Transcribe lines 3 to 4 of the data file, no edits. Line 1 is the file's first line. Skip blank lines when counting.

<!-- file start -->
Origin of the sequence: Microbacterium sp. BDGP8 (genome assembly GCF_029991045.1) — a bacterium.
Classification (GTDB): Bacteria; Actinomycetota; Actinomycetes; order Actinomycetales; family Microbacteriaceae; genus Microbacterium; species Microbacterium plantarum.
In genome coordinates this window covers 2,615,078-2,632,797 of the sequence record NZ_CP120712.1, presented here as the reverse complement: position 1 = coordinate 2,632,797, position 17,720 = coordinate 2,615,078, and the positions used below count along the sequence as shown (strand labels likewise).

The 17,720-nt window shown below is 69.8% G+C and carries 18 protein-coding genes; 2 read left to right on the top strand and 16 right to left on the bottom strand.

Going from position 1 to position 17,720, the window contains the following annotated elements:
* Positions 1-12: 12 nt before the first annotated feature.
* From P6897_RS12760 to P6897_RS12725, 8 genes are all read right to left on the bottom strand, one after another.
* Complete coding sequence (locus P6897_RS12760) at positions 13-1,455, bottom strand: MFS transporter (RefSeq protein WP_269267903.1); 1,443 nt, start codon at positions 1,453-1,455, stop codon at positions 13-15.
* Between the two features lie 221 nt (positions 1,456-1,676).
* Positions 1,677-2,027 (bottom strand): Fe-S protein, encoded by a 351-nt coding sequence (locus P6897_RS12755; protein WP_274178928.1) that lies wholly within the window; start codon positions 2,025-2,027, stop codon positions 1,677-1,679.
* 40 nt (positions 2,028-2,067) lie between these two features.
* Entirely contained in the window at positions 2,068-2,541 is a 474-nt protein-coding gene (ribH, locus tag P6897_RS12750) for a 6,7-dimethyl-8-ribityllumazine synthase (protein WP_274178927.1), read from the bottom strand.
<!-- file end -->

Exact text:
In genome coordinates this window covers 2,615,078-2,632,797 of the sequence record NZ_CP120712.1, presented here as the reverse complement: position 1 = coordinate 2,632,797, position 17,720 = coordinate 2,615,078, and the positions used below count along the sequence as shown (strand labels likewise).

The 17,720-nt window shown below is 69.8% G+C and carries 18 protein-coding genes; 2 read left to right on the top strand and 16 right to left on the bottom strand.